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The search for perch — and some more memories

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Updated: July 17, 2013 6:46AM

The stories came easily Wednesday at Montrose Harbor as Capt. Bob Poteshman checked oil and fluids on his twin Caterpillar diesel engines. It was 4 a.m., after all, and we were going perch fishing.

‘‘I came down here every day as a kid and walked from the bus stop to the end of the pier,’’ Capt. Howard Halsne said. ‘‘We had to carry minnows out, then carry all those fish back.’’

It was about 2 ½ miles of walking from the last bus stop to the hook of the Montrose horseshoe, the fabled Chicago fishing spot. Halsne would go on to create his own stories as the namesake of Howie Flies.

Poteshman, owner of the Confusion Charters fleet, pulled together a group to look for perch in the weeds around Navy Pier on his 38-foot ‘‘Massive Confusion.’’

There’s something righteous about going out to chase perch before the sun is up while some boats are coming back to dock after a night out.

As we pulled out of Montrose, several dozen fishermen lined the walls of the harbor. If the perch were really on shore, hundreds of fishermen would be clotted there.

Sunrise came through cloud slits as we motored to first try at Belmont Harbor. Nothing there, so on to the Chicago breakwall. I enjoy the search for fish.

Capt. Jeff Sobotaka runs the most perch charters for Poteshman. Sobotaka has a setup down. He uses a 4-foot fluorocarbon leader on braided line (to feel the bite better) above a weight that varies depending on conditions. He uses large hooks, No. 6 Aberdeen or circle, because he thinks the larger hooks help to keep the gobies off.

At the next stop, the gobies were on, but we boated one jumbo perch, the largest of the day at 12 inches, at the gap in the breakwall. But that was the only perch, so it was on to spots near the weeds off the filtration plant and Navy Pier.

There, action improved enough that Poteshman anchored.

‘‘Create a school,’’ he said.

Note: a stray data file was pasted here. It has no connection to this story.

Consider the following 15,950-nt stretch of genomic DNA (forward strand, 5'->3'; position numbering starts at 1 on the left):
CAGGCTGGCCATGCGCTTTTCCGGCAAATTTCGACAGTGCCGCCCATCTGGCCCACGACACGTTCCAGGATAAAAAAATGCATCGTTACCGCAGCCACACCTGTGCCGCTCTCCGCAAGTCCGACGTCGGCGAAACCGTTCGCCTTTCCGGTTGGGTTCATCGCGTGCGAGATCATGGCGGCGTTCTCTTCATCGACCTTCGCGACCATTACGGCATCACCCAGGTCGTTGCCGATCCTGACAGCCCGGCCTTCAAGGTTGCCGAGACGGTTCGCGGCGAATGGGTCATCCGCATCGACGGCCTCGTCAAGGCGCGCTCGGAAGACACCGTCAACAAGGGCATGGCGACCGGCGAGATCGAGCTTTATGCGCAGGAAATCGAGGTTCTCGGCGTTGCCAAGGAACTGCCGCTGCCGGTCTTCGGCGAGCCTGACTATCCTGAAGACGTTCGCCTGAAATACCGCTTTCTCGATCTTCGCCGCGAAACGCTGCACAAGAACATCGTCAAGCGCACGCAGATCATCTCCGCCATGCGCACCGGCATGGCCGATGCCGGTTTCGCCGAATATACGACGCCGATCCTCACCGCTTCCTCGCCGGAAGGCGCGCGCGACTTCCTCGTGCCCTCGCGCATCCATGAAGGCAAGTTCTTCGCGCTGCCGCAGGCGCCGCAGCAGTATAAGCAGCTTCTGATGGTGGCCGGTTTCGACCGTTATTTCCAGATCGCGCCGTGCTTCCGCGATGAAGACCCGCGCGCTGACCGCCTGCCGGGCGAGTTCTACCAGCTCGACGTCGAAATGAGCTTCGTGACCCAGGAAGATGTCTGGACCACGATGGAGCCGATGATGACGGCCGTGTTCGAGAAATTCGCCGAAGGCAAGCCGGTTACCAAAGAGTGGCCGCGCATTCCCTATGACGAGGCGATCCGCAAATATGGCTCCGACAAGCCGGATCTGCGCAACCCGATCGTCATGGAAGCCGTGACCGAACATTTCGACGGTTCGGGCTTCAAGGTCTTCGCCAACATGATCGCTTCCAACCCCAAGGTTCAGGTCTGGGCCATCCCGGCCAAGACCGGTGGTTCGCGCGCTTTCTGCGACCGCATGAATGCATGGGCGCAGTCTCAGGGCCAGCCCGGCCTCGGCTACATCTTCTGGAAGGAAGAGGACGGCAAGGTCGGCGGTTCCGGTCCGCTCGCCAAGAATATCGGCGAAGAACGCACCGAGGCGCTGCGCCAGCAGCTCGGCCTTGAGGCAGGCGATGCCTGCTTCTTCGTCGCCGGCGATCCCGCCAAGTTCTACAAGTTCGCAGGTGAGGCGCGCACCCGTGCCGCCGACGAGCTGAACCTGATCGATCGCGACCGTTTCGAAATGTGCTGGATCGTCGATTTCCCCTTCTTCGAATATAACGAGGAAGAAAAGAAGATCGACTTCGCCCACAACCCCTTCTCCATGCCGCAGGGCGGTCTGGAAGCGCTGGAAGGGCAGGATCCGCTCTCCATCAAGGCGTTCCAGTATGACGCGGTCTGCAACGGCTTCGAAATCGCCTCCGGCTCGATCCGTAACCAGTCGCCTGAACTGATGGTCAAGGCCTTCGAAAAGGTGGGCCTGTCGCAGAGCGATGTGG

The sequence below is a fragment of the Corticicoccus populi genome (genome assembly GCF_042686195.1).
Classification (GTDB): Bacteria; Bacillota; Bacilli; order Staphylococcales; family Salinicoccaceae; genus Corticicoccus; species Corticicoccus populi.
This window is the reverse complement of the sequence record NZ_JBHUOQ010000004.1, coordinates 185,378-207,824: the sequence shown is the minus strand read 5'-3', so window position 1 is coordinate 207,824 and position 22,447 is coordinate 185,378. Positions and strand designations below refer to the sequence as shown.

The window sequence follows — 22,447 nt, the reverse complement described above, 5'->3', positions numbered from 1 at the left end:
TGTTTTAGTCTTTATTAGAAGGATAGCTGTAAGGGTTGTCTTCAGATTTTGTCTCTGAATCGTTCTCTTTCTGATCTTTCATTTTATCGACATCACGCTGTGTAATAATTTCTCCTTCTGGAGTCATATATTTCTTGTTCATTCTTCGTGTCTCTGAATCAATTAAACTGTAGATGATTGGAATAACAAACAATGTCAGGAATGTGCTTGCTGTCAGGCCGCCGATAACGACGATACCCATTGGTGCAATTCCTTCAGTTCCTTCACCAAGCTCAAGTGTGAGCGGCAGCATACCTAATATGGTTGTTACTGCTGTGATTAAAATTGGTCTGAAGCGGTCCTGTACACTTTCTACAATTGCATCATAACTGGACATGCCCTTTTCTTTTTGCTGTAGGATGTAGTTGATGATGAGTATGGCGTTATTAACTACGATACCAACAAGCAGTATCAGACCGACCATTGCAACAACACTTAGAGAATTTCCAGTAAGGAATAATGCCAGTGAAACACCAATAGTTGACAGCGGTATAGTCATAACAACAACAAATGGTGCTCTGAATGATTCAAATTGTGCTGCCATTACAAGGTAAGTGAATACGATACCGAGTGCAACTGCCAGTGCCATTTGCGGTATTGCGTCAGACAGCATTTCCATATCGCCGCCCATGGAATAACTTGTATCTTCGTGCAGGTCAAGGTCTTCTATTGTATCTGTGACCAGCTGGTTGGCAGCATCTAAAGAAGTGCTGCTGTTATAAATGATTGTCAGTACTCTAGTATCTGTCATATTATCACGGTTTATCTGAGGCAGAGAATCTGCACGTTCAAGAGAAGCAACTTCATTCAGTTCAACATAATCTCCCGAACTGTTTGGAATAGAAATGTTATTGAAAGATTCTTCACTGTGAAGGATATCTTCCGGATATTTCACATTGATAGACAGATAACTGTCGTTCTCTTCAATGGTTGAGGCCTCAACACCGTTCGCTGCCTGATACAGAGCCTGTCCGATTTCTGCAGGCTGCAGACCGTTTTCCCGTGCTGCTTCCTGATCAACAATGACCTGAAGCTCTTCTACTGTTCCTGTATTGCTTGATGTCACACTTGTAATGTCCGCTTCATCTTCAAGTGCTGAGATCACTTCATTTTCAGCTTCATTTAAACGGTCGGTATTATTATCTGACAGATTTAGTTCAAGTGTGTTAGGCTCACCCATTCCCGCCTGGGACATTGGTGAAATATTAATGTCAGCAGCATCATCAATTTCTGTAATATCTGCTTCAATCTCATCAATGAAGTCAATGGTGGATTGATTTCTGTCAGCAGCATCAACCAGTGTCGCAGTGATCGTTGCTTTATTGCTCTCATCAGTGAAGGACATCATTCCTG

At one point, with the John Hancock in the background, Sobotaka said, ‘‘This is fun.’’

It is. And we were not slamming them. We had 30 keepers by 9:15  a.m., when the bite slowed.

‘‘I would not say they are biting — they are nibbling,’’ Poteshman said. ‘‘The bite is just getting started.’’

The consensus was to double-dip and go for coho, the hot bite right now off Chicago. So Poteshman drove straight east of downtown.

‘‘We are looking for bait,’’ he said. ‘‘Mark big pods of bait, we stop. It doesn’t mean we will get them, but we stop.’’

He told first mate Dave Marcocci and Sobotaka to set lines, all with Dodgers and Howie Flies (one of them with a new style Halsne is working on) in 52 feet. The first fish came in 55 feet. The fishing was very good with even a couple ‘‘Confusion’’ building doubles as we boated 13 in a little over an hour.

Between fish, Halsne reminisced about fishing Lake Michigan.

‘‘Years ago, the alewives were so thick, you would go through them and your line would go like this,’’ he said while vibrating his forefinger.

Fishing memories build over the years.

Low fog obscured the low shoreline.

It was time.

As he cleaned the perch, Sobotaka looked up and said, ‘‘Here’s an alewife in this perch.’’

As Poteshman pulled into Belmont Harbor for gas, two guys fishing next to the gas dock pulled up a wire basket with three keeper perch in it. It’s just getting started.

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